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Re: [SCA-JML] Re: Going Sanada

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  • Ii Saburou Katsumori (Joshua B.)
    ... Well... it is easier if you read kanji, but USUALLY these names are two characters, each two morae each (one mora is usually a syllable... but not
    Message 1 of 22 , Mar 7, 2007
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      On 3/6/07, Jason Adams <banditt_adams@...> wrote:
      > --- In sca-jml@yahoogroups.com, "Ii Saburou Katsumori (Joshua B.)"
      > > :) It is a good choice. Congratulations, Sanada-dono.
      >
      > thank you :)
      >
      > >
      > > I would say it is probably more "KATS'-YU-kee". Just start saying
      > > 'Kah-tsoo-yoo-kee' fast.
      > >
      >
      > ah, ok. That whole dropping the middle vowel thing the Japanese do
      > really has me confused. Because, where IS the middle-point? lol I
      > *love* sitting and listending to those samurai flicks and how they
      > pronounce things and names. One of these days it will just click.

      Well... it is easier if you read kanji, but USUALLY these names are
      two characters, each two morae each (one mora is usually a syllable...
      but not necessarily).

      So, "KA TSU YU KI" is "KA-TSU YU-KI". With names it is often better
      to pronounce everything unless you have a good 'feel' for how it
      should sound. Other examples:

      'Nobu-naga' (And I can't see 'Nob-naga', so you don't always drop the 'u')
      'Ie-yasu'
      'Toyo-tomi'
      'Haru-aki'
      'Aki-tada'
      'Tada-yuki'
      etc.

      Even art or religious names often follow this rule, although it is
      harder to see:
      'Shin-gen' (SHI N GE N)
      'Ken-shin' (KE N SHI N)
      'Sei-mei' (SE I ME I)
      'Do-man' (DO U MA N)

      This isn't perfect, but if there are four characters it is usually two
      characters per kanji. Then you have names like 'Kobayakawa'
      (Ko-baya-kawa) that blow it all out of the water!

      > Thank you for the kind words :)
      > -Jason/Katsu

      No problem--thank you for sharing.


      -Ii Katsumori
    • chasrmartin
      ... Um, do you mean read kana ? Kanji often have multiple readings; for example the first character in my secular name can be either yuki or sachi , and
      Message 2 of 22 , Mar 8, 2007
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        --- In sca-jml@yahoogroups.com, "Ii Saburou Katsumori (Joshua B.)"
        <tatsushu@...> wrote:

        > Well... it is easier if you read kanji, but USUALLY these names are
        > two characters, each two morae each (one mora is usually a syllable...
        > but not necessarily).

        Um, do you mean "read kana"? Kanji often have multiple readings; for
        example the first character in my secular name can be either "yuki" or
        "sachi", and happen that both readings are two syllables.

        >
        > So, "KA TSU YU KI" is "KA-TSU YU-KI". With names it is often better
        > to pronounce everything unless you have a good 'feel' for how it
        > should sound.

        This is right on the track -- and it's easier if you figure out the
        word in kana, and then follow the rule that every individual kana (one
        syllable) gets equal weight and strength.

        The two things that really can trip you up are that an -n not followed
        by a vowel *is a syllable*, and that japanese has short and long
        vowels --- which is to say, two vowels in a row both get a beat, even
        if they're the samje vowel. So my "ancestral" village, Shingu, in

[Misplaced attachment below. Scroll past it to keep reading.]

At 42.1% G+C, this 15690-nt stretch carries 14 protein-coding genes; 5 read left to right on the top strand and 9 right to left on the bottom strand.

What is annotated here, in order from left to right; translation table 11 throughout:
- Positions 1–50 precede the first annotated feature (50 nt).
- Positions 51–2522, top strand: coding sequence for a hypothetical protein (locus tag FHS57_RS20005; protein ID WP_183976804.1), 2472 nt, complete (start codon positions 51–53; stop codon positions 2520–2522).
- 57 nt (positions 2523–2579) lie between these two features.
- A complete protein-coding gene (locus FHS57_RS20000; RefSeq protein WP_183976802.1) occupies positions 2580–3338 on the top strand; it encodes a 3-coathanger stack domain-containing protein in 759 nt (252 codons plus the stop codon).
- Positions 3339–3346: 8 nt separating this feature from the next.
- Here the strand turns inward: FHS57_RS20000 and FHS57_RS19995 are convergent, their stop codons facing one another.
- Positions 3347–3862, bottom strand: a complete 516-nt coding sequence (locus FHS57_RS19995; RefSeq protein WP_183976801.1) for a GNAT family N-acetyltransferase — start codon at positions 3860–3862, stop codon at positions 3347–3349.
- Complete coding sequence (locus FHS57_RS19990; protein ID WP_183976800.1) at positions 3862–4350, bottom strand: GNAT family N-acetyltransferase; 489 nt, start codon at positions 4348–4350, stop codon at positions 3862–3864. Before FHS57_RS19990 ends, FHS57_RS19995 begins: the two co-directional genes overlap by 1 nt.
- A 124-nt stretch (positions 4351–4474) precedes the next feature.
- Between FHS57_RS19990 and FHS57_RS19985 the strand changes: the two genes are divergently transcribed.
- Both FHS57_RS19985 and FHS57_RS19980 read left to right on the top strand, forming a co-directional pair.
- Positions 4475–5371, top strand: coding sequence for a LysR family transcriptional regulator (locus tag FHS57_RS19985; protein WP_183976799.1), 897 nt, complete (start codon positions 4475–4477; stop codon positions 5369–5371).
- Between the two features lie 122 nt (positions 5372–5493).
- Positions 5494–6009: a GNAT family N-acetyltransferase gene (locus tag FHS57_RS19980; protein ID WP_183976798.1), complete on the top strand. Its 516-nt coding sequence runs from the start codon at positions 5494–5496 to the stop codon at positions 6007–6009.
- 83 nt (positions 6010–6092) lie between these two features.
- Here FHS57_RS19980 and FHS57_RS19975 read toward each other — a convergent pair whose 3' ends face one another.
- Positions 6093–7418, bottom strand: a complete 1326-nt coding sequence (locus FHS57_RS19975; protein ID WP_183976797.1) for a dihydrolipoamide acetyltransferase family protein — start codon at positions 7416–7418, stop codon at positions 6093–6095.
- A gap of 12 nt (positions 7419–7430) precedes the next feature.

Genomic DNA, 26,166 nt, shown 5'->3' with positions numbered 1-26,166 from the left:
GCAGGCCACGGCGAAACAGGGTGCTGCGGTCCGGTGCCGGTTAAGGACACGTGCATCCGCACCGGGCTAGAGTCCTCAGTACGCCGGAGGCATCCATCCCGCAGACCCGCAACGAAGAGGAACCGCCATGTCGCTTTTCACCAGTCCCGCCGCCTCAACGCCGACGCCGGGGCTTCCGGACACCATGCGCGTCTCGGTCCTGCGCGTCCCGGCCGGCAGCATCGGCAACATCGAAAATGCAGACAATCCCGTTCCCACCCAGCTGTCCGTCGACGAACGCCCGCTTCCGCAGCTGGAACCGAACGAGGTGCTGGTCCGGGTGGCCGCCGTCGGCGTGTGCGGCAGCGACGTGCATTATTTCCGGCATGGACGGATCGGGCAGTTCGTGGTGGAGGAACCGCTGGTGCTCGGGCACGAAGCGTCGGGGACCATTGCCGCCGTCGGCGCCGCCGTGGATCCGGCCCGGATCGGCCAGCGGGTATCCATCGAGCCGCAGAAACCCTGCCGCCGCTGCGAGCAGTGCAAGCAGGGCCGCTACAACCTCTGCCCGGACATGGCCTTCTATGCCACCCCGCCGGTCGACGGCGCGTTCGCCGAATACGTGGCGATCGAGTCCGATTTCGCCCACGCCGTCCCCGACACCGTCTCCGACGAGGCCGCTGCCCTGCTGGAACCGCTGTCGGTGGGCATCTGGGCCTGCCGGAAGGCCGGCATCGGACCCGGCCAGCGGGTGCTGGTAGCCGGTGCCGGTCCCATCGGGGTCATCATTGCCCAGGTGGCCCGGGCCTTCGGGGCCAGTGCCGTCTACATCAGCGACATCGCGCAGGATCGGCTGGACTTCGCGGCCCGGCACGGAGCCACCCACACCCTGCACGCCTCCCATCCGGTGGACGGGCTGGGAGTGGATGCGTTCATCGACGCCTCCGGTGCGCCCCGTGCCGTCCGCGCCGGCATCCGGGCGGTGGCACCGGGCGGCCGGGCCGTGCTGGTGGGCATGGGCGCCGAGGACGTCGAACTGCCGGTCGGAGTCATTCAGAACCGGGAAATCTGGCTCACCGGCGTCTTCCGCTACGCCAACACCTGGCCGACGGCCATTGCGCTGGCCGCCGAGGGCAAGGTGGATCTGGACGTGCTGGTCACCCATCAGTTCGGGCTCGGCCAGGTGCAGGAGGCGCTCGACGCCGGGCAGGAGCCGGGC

Wakayama Prefecture, is "shi-n-gu", Ieyasu is "I-e-ya-s(u)". The
        respectful form of 'desu', which is written 'deshoo' or 'deshou', has
        three syllables, so de-sho-o ka?

        Oh, one more thing to mention: any of the places you see a syllable
        with a consonant and a 'y' is generally a single syllable. My secular
        name is "Yukio", three syllables -- "Yukyo" would be two syllables.

        - Mugyo (two syllables)
      • chasrmartin
        By the way, if you set up a customized Google home page (http://www.google.com/ig) there is a widget for Japanese word of the day , which includes audio
        Message 3 of 22 , Mar 8, 2007
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          By the way, if you set up a customized Google home page
          (http://www.google.com/ig) there is a widget for "Japanese word of the
          day", which includes audio pronunciaqtion.

          - Mugyo
        • Solveig Throndardottir
          Noble Cousins! Greetings from Solveig! ... No it shouldn t. There is an ideogram break between katsu and yuki . Further, the tsu, would only disappear into
          Message 4 of 22 , Mar 8, 2007
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            Noble Cousins!

            Greetings from Solveig!

            > "Katsuyuki" ... should sound something like
            > "KATS-u-KEE" like how Kansuke sounds like "KON-s-KAY".

            No it shouldn't. There is an ideogram break between "katsu" and "yuki".
            Further, the tsu, would only disappear into a glottal stop which y just
            doesn't do. Consequently, it is Katsu'yuki. Further, and I am repeating
            myself, there is NO STRESS ACCENT in Japanese. There probably
            (and I would have to check this in a dictionary after I get back from
            a conference I am at) a rising pitch from KA to TSU.

            Incidentally, Japanese vowels are pure vowels and are pronounced as
            in Italian or similar languages. Consequently,

            KA sounds like what a crow says
            KI sounds like key
            KU sounds like what a pigeon says
            KE sounds like the beginning of kept
            KO sounds like the beginning of core

            I am having trouble thinking of an English word that has TSU in it, but